• Education and training programs aimed at transportation officials and decision makers usually focus on encouraging stronger support for policies, programs, and facilities that promote safe walking. This section provides broad concepts for educating officials and decision makers, but you can also visit the Training section to see specific training/workshop opportunities available for professionals.
    • Check out the Pedestrian and Bicycle Education Fact Sheets to learn more about created detailed messages to your target groups.

  • Measuring Program Effectiveness
    • Measuring program effectiveness is important to:
    • • Show an outcome that demonstrates that the program met or exceeded the objectives
      • Help determine if the program needs to be adjusted or changed
      • Document the need for continued funding or program expansion
    • What is measured must relate to the objectives established for the program, and should include observable phenomena — things that can be seen and quantified. Outcomes to be measured could include:
    • • Number of crashes, injuries, and fatalities
      • Behaviors (such as looking, crossing, yielding, and driving behaviors)
      • Knowledge, opinions, and attitudes
      • Changes in organizational activity
    • How and when a program/project is evaluated is determined by the objectives and activities of the project. It is easier to measure the success of a program if decisions are made about what to measure and how/when to evaluate it before implementing the program.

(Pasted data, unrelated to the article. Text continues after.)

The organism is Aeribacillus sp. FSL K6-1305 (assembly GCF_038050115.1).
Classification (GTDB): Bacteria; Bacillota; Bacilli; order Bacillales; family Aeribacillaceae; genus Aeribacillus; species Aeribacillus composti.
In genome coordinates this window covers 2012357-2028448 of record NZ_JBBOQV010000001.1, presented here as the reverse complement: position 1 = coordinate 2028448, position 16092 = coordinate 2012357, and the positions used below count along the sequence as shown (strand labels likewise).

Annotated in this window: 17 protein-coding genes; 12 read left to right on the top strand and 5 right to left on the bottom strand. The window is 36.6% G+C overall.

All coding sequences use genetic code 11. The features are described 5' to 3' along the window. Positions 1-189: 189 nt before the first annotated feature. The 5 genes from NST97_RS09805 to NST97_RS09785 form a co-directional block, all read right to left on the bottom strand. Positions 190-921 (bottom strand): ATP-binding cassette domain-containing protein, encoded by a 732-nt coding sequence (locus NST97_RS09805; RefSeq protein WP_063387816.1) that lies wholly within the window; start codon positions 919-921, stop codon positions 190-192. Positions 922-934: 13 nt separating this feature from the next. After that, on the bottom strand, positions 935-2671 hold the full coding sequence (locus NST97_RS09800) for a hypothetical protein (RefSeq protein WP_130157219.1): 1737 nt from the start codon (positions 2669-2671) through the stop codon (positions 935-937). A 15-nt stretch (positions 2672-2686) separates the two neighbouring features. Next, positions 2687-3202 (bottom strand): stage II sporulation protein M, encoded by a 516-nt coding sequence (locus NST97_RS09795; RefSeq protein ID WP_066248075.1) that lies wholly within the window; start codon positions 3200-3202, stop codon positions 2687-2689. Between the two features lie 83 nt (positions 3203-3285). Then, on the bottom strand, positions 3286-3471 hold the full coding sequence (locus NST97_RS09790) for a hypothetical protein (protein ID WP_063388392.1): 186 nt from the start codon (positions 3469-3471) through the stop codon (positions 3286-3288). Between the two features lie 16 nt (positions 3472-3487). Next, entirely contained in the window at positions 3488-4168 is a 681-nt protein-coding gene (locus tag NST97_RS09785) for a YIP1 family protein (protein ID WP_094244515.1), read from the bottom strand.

• The Art of Appropriate Evaluation is a NHTSA guide for highway safety program managers that provides step-by-step instructions for measuring and evaluating program effectiveness.
  • Creating Viable Partnerships
    • Developing and implementing a successful education program cannot be achieved by any one organization or agency—it takes a team effort. The benefits of effective partnerships and collaboration include:
    • • Strength in numbers
      • Additional resources, expertise, and funding
      • Well-coordinated and more efficient use of resources
      • Better anticipation of program obstacles and potential solutions
    • Identifying all interested or potentially affected parties will help ensure success. A successful partnership will include:
    • • Policy and decision makers
      • Engineers and transportation planners
      • Educators (including teachers, principles, school board members etc.)
      • Law enforcement officers and judges
      • Advocates
      • Health and safety professionals
    • Some strategies for building effective partnerships include:
    • • Understand the issues and the purpose of the partnership
      • Seek to interest agencies and encourage cooperation
      • Establish agreed-upon, long-term goals, strategies, and responsibilities
      • Provide win/win situations
    • The National Center for Safe Routes to School Online Guide has a section that discusses strategies to develop partnerships and coalitions for SRTS programs. Chapter 2 of the How to Develop a Pedestrian Safety Action Plan guide also discusses ways to work with stakeholders to develop partnerships for pedestrian safety programs.
  • Finding Program Support
    • Successful education programs need long-term funding and support. This can be through local or regional agency budgets, support and contributions provided by local businesses or other stakeholders and partners, or state and federal grants. Read through the Education Case Studies to see how other groups have found funding for education activities, and visit the Funding section to get broad information on funding strategies and sources for pedestrian projects.